Media Training is an OPSEC skill
As I’ve said before, journalists perform the role of intelligence officers for OSINT products. The similarities are more clear when you examine the editorial cycle alongside the intelligence cycle, but we’ll leave that aside and look at what this view of journalists means for hackers.
Primarily, as a hacker, you will face journalist trying to elicit information about your activities, capabilities and intent. They will use this information to flavor and direct their narrative, part of the final product they disseminate. As a source, you have no control over the narrative, the message, that is being developed by the journalist. Your ability to maximize benefit and minimize harm from this process is entirely dependent on your interaction with the journalist. Coaching and preparation for this is usually called “media training”, which is essentially a suite of OPSEC skills.
A Short Course in Media Training
Vet your journo: you need to do a background check on the journalist, read some of their previous work, find out who they are working for, what they are writing about, and what agenda they are pushing. This is your opportunity to find out if you’re being setup as a patsy, dealing with an idiot, or engaging with someone who is knowledgable and sympathetic to your views. You can back out at this point with minimal repurcussions.
"Off the record": if you say “off the record”, the journalist is obligated not to include your name or what you say in their final product. This is an obligation, not a law, so don’t rely on it. However it can be useful if you want to inform the narrative, without appearing in it. Also useful are “background” and “deep background”, which both obligate the journalist to keep your name (and probably the information you provide) out of the final product. They’re phrases used to allow you to corroborate a story, for example, without being quoted or appearing in the story.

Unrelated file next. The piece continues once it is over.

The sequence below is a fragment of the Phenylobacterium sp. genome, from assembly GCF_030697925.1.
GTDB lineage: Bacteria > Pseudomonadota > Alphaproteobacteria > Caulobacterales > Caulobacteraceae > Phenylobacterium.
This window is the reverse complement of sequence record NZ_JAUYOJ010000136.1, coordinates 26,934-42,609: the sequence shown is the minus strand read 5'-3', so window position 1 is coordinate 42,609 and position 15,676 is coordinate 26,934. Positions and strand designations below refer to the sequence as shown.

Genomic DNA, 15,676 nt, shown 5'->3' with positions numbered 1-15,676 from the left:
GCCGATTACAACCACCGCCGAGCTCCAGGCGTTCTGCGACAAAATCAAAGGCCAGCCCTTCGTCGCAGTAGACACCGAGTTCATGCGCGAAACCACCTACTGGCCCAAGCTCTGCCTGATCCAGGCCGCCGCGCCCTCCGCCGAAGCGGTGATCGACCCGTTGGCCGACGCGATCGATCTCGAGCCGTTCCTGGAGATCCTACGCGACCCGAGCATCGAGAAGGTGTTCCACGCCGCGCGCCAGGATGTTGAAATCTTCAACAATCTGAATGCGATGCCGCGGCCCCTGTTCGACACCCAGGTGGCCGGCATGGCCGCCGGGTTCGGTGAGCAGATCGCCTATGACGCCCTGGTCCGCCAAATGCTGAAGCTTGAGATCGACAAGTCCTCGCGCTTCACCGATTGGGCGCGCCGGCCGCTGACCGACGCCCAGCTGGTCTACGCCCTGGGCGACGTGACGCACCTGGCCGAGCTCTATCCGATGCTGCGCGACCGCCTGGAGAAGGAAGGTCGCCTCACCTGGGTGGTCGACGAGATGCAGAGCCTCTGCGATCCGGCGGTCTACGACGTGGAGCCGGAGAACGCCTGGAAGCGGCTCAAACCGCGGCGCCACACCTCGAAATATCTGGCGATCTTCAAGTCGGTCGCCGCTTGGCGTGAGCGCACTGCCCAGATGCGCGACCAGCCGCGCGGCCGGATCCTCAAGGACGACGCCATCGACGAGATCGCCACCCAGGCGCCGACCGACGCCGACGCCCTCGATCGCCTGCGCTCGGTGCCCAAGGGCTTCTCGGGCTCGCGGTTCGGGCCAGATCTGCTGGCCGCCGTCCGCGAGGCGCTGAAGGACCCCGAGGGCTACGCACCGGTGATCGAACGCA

Get it in writing: try to get the questions for the interview in writing before hand. This will allow you to prepare answers with supporting data, or at a minimum prevent you from being ambushed with questions you aren’t comfortable with.
Answer in writing: if possible, try to do the interview over email, or another written medium. This should help to minimize misquotes as the journalist will be able to refer directly to your written statement.
Putting words in your mouth: if a journalist asks a specifically worded weird question that is basically a yes/no, they are trying to put words in your mouth. If you respond in the affirmative, they can quote you as having used that phrase. Always say no. Even if you agree, rephrase the statement to match what you want to say. Don’t let the journalist dictate your responses for you.
Stay on target: if you have a message that you are trying to convey (you should, why else are you talking to the media?), stick to it. Make sure that you emphasize again and again your core message. This is what “talking points” are about. Know what you’re saying, and keep coming back to it.
Watch your mouth: journalists can quote you with anything you say, so be careful what you say in their presence. If you don’t want them to be aware of something don’t mention it around them. Basic STFU OPSEC.
Those are just the bare minimum of media training basics that you should be familiar with before talking to journalists. Their desire to collect and publish information doesn’t mean that you have to provide it to them, but if you so choose, at least speak to them on your terms.